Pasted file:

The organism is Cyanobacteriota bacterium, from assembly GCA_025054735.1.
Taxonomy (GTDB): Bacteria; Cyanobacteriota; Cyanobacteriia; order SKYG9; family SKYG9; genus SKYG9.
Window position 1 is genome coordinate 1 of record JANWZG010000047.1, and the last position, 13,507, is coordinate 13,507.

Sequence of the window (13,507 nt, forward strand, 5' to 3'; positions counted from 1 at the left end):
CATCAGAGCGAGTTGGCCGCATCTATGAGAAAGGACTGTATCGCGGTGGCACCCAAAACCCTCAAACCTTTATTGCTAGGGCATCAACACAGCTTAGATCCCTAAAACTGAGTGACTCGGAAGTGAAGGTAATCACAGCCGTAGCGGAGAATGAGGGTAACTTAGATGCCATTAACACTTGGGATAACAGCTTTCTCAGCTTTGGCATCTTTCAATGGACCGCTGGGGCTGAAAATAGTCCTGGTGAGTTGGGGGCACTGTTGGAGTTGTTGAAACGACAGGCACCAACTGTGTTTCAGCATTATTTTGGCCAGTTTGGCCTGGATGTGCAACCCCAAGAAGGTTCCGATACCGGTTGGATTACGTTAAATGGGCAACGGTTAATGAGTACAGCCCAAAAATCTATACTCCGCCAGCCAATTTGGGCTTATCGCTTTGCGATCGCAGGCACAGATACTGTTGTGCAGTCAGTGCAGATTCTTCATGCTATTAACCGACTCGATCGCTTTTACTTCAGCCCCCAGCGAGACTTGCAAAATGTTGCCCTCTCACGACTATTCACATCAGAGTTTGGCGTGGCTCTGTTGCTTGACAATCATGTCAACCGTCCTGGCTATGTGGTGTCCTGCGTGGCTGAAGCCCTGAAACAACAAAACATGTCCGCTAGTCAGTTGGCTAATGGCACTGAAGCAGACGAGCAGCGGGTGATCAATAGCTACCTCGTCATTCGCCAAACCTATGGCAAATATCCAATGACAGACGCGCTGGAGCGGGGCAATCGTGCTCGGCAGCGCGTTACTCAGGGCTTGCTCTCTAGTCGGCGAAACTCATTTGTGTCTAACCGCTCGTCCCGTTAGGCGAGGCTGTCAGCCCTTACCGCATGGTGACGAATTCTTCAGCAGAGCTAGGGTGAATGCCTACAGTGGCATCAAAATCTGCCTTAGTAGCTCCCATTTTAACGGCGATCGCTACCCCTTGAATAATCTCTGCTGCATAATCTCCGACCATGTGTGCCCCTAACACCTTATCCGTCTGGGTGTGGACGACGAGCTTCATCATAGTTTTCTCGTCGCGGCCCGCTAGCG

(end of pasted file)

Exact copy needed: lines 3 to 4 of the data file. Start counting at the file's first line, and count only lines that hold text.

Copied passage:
Window position 1 is genome coordinate 1 of record JANWZG010000047.1, and the last position, 13,507, is coordinate 13,507.

Sequence of the window (13,507 nt, forward strand, 5' to 3'; positions counted from 1 at the left end):